under way to enable head office staff to
move into brokerages and broker staff to
come to head office roles.
“There’s quite a breadth of career
opportunities for people and I think they
enjoy being with us. We’re entrepreneurial,
we’re fun, we’re growing.”
Some brokers are selling as they look
towards retirement, which raises the risk of
the person who makes the business valuable
taking the money and walking out the door.
But Ms Williams says brokers want to
sell for a variety of reasons and retirement
can be managed so the principal hands
over to someone who is passionate about
growing a business.
Her team will look to match one of
those people to a business whose principal
is looking to leave.
“It’s like a mentorship.”
The younger broker might shadow the
principal for a year or two during a han-
dover period, being introduced to clients
and getting to know them while ensuring
continuity for Steadfast.
Although there is talk in the market of
fierce competition between broker groups
keen to make acquisitions, Ms Williams
finds this is generally not the case.
Steadfast attracts brokers and under-
writing agencies that are already affiliated
to the company and which see it as a nat-
The parties already know each other.
Bidding wars don’t work well and the field
is fairly disaggregated, she says.
“There are quite a lot of small and
medium brokers still out there and if you’re
attractive to them, then they approach you.”
Sometimes Steadfast makes strategic
approaches, and occasionally there will be a
phone call out of the blue.
After looking at hundreds of compa-
nies, Ms Williams says “you get a pretty
good sense if that person is going to be a
Steadfast has rapidly become a major
player in the underwriting agency sector,
buying eight Calliden agency businesses last
December and QBE’s underwriting agen-
cies in March.
Ms Williams says expansion into under-
writing agencies does not seem so unusual
when Steadfast is recognised as the largest
distributor of insurance products in the
country. She sees brokers and agencies as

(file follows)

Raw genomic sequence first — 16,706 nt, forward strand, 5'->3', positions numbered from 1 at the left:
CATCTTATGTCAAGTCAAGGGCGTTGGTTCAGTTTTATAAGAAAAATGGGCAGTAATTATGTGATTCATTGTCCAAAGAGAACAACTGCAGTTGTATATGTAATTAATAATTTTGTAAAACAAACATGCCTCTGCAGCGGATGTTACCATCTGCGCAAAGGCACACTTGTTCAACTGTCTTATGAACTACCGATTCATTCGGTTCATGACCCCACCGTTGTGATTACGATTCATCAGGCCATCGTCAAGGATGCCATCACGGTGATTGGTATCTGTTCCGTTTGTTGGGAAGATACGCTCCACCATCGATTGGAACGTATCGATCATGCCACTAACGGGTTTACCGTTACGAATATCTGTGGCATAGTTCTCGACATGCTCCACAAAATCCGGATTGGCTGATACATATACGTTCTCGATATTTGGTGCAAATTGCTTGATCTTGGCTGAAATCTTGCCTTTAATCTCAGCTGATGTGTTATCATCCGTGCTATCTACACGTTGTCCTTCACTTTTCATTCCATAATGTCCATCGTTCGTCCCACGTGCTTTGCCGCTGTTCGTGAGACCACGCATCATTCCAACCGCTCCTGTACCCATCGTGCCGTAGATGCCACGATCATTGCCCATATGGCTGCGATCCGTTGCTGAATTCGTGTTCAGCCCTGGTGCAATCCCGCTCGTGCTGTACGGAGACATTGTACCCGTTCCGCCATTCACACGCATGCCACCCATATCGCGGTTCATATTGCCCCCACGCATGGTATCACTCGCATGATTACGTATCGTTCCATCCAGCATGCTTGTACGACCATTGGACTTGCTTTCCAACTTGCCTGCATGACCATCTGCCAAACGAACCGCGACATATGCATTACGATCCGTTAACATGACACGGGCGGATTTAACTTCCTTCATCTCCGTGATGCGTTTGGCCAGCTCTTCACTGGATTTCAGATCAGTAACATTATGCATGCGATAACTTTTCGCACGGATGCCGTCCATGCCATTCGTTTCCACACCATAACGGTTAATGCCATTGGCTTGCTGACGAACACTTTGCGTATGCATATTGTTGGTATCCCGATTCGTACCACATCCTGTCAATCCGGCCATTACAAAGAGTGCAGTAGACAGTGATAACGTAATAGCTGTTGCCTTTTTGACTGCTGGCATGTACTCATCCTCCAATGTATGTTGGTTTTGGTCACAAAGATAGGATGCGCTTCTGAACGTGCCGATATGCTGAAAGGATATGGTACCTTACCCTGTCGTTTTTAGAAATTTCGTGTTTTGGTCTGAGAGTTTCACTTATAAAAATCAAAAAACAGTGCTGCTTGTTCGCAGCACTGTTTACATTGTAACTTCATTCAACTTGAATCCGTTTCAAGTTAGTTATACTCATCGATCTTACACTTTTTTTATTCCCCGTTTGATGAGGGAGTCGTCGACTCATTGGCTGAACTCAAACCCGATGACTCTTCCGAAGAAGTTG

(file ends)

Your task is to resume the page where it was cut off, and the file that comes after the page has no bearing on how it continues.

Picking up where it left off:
the two parts of distribution, with similar
Rapid growth via acquisition always
raises the issue of integration risk, but Ms
Williams says it is a matter of resourcing for
growth, such as hiring former Lloyd’s
Australia general representative Adrian
Humphreys as General Manager Business
“We want to stay lean, but you have to
add a little bit of support as you grow,” she
says. “We resource for acquisitions. When a
couple of large ones come along we
resource to integrate them properly.”
She says the primary risks for acquisi-
tions of brokerages and underwriting
agencies are revenues and people in the
“Like any integration, it’s important
that as they join our family, people are
happy, integrate and settle in well.”
Competitors may be attacking, and
people need to be reassured that business is
going to continue, so revenues are pro-
tected in the first year.
It will typically take three to six months
for the change to settle down, but Ms
Williams notes the business will still have its
own leader running day-to-day operations.
She does not see the acquisition
pipeline dwindling, although it does ebb
and flow, with a few quiet months and then
a burst of activity. “But the process keeps
In the meantime, there are the daily
operations, such as working with brokers to
overcome the challenges of a soft market.
“In a soft market it’s even more impor-
tant to have client retention and new
business, so we’re trying to support our bro-
kers better on the revenue side, both in
client retention and new business,” she says.
With Steadfast now 18 months into life
as a public company, what keeps the job
“There’s a lot going on and these are
very, very interesting times,” Ms Williams
says. “It’s very interesting for me – and
for everyone – to be part of a growing
She says the team knows there will
be more opportunities as the company
grows, but that Steadfast will retain its
entrepreneurial spirit, in which individuals
have an amount of autonomy and the
chance to create a role that will facilitate
“We have become quite a large com-
pany with quite a small office, but it gives
you a lot of responsibility and a lot of
autonomy. There’s a lot of energy.” *
“We have the right leaders in our operations who
grow with us as we become larger, but we don’t
have a lot of bureaucracy or infrastructure that
would stifle that entrepreneurship.”